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Features
Content posted in October 1997
Night-vision drives back the dark
Features 
10/20/1997  Post a comment
See-in-the-dark technology is poised for use at the turn of the century
UK Manufacturing Week
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Noteworthy technology on display
Phone lines pick up SPEED
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ADSL kicks up the Internet
Firm perks with PEEK
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10/20/1997  Post a comment
A product developed in 1978 and a company formed in 1993 have a profitable relationship
CSG Editor, Version 2.1
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10/20/1997  Post a comment
Reviews on tools of the trade
Oscillating tubes enhance mass transport
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How oscillatory separation works
Hot products
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More on ADSL
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More on ADSL
Product news
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Latest and greatest offerings in the engineering marketplace
Automation moves closer to design
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Design engineers can write their own programs and control their own destiny
Prowler advances aluminum technology
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10/6/1997  Post a comment
Prowlers engineers and designers maintained a direct link between concept and reality
Utility marries luxury
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Can they live happily ever after?
SUV overpowers traditional cars
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Dreams Meet Reality
In brief: Materials
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Resins reach the engine
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10/6/1997  1 comment
Polymers hit the engine
Airbags: Materials make a difference
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Are airbags needless killers?
Hot products
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Sensors make cars smarter
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Advancements in sensors, today
Chrysler's digital trailblazer
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A computerized projection screen allows engineers from Chrysler to design without paper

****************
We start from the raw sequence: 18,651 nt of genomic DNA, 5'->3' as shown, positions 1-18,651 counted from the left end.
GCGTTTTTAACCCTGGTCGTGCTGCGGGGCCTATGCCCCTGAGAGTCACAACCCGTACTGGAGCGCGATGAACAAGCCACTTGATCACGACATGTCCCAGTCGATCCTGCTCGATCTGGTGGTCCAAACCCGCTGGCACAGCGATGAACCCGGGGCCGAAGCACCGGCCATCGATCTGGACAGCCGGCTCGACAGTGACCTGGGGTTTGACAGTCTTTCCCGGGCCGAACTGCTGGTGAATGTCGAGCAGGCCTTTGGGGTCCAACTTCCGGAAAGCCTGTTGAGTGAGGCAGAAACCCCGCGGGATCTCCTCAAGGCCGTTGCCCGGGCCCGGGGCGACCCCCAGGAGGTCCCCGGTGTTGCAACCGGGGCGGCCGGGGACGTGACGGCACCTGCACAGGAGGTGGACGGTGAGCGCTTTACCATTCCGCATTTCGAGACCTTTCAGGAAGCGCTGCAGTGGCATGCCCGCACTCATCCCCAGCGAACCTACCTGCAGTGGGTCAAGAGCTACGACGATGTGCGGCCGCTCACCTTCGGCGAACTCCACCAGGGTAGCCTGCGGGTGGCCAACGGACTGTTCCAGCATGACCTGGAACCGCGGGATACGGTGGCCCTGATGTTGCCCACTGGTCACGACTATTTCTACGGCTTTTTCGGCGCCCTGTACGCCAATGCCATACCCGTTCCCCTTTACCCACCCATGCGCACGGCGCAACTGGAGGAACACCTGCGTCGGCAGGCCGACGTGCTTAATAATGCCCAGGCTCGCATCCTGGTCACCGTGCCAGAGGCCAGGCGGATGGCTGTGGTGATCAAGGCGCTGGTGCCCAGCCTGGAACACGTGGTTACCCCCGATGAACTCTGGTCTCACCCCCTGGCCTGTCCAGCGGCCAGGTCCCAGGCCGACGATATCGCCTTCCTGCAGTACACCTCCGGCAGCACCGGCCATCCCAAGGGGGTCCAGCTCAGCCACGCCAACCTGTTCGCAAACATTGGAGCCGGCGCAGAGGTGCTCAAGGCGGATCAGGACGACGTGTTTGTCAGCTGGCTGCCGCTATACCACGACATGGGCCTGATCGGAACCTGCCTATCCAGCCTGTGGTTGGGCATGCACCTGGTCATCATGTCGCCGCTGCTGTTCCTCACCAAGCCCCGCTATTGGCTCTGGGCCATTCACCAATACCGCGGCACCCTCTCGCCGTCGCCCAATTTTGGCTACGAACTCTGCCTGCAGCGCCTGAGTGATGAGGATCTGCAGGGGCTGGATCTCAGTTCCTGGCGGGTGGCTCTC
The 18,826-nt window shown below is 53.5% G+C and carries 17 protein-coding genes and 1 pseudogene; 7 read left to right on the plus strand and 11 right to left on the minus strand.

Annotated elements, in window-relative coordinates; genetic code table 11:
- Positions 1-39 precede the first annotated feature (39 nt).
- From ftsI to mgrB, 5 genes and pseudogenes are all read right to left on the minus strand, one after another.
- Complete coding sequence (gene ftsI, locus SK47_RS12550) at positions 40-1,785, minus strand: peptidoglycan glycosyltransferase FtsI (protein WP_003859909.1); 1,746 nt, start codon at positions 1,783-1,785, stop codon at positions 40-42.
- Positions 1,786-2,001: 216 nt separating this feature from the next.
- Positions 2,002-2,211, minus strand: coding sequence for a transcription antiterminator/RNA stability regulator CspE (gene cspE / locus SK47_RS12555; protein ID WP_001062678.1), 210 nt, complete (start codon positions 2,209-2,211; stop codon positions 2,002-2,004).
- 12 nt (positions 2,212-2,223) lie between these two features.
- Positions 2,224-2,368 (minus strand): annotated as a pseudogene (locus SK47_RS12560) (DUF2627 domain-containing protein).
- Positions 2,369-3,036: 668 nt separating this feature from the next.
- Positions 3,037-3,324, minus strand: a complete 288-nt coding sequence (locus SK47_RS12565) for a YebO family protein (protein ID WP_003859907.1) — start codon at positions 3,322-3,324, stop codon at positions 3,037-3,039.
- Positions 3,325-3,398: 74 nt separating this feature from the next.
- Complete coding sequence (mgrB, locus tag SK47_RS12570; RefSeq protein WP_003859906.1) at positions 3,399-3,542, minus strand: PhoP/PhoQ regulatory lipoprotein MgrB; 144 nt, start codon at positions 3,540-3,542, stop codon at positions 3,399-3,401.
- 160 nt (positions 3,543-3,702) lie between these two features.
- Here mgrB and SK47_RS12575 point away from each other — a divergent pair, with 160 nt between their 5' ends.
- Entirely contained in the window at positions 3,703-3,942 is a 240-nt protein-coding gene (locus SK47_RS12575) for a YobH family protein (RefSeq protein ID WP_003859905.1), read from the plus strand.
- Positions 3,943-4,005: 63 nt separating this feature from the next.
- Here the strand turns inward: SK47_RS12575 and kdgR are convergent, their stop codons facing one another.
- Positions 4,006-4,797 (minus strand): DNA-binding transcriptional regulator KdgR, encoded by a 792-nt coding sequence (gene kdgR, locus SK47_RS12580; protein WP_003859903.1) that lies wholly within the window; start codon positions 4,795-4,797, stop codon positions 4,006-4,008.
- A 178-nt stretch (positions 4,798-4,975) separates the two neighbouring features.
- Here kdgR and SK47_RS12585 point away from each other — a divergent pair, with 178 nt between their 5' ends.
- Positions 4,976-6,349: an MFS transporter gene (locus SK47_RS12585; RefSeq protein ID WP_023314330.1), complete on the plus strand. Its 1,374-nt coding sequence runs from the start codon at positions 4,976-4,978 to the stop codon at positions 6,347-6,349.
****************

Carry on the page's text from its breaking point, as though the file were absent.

Focus on the future
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10/6/1997  Post a comment
Automakers are investing in technologies for the millenium
Safety:Does it sell cars?
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Design News readers face off on this buying-decision issue
Product News
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How automakers tackle reliability
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Dependability winners




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Producing high-quality end-production metal parts with additive manufacturing for applications like aerospace and medical requires very tightly controlled processes and materials. New standards and guidelines for machines and processes, materials, and printed parts are underway from bodies such as ASTM International.
Engineers at the University of San Diego’s Jacobs School of Engineering have designed biobatteries on commercial tattoo paper, with an anode and cathode screen-printed on and modified to harvest energy from lactate in a person’s sweat.
A Silicon Valley company has made the biggest splash yet in the high-performance end of the electric car market, announcing an EV that zips from 0 to 60 mph in 3.4 seconds and costs $529,000.
The biggest robot swarm to date is made of 1,000 Kilobots, which can follow simple rules to autonomously assemble into predetermined shapes. Hardware and software are open-source.
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